Are you active on social media? And, do you share and bookmark lots of links from the Web? I certainly do. One of the frustrations that I sometimes experience, is wanting to share a specific phrase or paragraph part way down a long article or page, and not being able to. (As there isn’t a convenient id nearby in the HTML.)

This frustration led me to look at different ways of ‘saving a place’ on a page.

Note, although what I’m talking about shares some similarities with web annotation, and social bookmarking, there are clear differences.

  1. I’d prefer something that you don’t have to sign up to;
  2. Lightweight, without a server-based backend and database;
  3. Not reliant on a browser plugin or bookmarklet;
  4. Shareable and open-access;
  5. An approach that fully acknowledges and doesn’t distract from the source page **

The idea I’ve come up with encodes the URL of the source page, and the text to highlight like so,{Interesting+text}

And, you can optionally scroll to the Nth occurrence of the text,{Interesting+text}&occurrence=2

It makes use of some recent HTML5 and DOM/JS innovations, including:

The result uses pure HTML + Javascript (no server-side scripting), and acts as a filtering Web proxy.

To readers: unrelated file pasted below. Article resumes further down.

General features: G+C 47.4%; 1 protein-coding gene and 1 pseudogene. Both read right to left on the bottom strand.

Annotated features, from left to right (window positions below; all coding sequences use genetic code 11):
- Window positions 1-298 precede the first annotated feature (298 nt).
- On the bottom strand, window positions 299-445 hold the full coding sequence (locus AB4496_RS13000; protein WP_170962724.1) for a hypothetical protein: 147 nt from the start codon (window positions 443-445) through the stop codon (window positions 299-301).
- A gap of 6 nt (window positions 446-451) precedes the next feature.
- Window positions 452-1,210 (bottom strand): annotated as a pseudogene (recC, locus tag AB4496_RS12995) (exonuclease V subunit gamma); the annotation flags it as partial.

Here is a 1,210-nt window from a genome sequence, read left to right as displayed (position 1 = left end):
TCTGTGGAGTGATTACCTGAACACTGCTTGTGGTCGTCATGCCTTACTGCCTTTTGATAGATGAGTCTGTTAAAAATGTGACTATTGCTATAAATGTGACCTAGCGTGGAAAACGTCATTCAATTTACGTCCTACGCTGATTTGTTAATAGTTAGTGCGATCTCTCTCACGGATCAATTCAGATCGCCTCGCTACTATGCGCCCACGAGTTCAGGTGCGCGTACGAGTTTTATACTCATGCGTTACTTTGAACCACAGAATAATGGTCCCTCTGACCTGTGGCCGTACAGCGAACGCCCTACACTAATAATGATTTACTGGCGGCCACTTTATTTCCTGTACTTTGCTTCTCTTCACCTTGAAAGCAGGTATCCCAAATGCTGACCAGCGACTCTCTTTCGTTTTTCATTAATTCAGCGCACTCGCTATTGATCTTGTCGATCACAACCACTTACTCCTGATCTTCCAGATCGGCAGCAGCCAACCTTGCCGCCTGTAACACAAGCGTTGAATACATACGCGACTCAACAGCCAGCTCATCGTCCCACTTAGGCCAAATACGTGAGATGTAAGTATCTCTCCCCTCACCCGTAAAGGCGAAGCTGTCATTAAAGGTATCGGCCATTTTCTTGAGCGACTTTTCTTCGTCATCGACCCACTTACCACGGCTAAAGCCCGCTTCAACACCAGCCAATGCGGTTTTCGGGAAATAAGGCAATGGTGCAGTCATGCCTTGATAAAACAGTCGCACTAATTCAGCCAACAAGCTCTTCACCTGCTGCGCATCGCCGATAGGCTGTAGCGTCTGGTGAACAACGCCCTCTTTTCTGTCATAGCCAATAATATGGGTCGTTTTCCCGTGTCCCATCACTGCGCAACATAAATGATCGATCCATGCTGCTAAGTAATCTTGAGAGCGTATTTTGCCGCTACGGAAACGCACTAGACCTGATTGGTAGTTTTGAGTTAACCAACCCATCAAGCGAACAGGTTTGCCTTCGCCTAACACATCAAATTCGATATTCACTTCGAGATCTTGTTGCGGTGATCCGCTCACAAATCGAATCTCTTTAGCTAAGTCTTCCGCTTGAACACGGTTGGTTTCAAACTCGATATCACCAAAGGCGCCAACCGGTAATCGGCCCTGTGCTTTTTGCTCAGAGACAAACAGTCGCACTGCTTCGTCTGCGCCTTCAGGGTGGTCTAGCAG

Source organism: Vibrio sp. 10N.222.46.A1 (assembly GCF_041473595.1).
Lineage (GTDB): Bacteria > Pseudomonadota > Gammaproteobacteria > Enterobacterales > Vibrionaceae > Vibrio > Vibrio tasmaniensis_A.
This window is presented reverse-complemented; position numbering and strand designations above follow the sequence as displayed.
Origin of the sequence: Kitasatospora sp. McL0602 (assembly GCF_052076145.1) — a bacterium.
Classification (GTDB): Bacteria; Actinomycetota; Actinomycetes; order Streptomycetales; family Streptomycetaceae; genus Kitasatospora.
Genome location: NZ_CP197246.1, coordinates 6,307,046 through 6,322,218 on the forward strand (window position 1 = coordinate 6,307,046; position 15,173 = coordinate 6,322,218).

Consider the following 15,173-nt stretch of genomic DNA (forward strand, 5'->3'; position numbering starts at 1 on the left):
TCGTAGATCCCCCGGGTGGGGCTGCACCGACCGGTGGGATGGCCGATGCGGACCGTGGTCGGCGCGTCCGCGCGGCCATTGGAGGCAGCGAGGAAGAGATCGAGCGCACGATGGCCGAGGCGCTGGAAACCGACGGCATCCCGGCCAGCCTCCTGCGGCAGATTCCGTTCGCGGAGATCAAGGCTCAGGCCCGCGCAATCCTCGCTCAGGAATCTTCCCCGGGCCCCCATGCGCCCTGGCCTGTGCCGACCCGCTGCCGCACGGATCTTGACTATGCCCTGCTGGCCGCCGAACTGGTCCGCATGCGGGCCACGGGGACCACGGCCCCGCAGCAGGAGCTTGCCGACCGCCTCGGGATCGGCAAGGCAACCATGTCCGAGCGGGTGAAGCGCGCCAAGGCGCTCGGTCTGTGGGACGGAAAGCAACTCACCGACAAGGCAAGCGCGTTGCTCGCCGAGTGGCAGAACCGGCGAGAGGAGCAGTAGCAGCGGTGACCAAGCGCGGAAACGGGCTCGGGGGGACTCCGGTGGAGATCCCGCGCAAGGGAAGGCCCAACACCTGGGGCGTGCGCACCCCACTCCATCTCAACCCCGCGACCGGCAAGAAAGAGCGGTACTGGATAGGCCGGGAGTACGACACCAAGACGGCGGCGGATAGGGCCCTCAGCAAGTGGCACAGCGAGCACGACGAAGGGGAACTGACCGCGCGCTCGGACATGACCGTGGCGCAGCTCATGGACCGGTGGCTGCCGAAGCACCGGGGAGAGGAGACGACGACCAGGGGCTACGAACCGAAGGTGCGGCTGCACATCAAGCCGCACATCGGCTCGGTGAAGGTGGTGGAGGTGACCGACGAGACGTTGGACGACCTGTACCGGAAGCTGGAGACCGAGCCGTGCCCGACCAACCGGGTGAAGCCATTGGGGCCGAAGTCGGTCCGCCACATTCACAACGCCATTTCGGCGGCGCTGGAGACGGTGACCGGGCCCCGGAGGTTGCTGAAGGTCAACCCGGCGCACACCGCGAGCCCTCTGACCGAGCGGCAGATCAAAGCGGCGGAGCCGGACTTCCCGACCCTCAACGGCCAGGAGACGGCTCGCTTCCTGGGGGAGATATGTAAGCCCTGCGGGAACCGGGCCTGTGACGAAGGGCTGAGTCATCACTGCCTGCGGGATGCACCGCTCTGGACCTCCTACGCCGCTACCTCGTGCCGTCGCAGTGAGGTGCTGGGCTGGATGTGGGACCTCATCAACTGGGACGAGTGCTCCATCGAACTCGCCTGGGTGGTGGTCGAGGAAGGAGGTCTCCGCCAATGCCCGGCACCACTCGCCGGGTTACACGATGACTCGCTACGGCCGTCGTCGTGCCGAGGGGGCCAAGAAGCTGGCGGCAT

The main Javascript fetches the page at the given URL, searches for the text, and injects some markup wrapping the text in the HTML (<mark .. > ... </mark>). The HTML page is placed in a srcdoc attribute on an <iframe>, with injection of a minimal quantity of CSS and Javascript (approx. 28 lines of JS).

The original page, plus highlighting is displayed in most modern browsers. The browser smoothly scrolls to the highlighted text, and there are links to view the original page, and to a disclaimer.


Here are some examples which hopefully demonstrate the utility of the ‘scroll-to-text prototype’:

I envisage general use, plus application to things like e-learning. I’d love feedback on this prototype, and I’m sure people out there have great use-cases.

You can visit the site at :~

And, view and contribute to the source code (MIT License).

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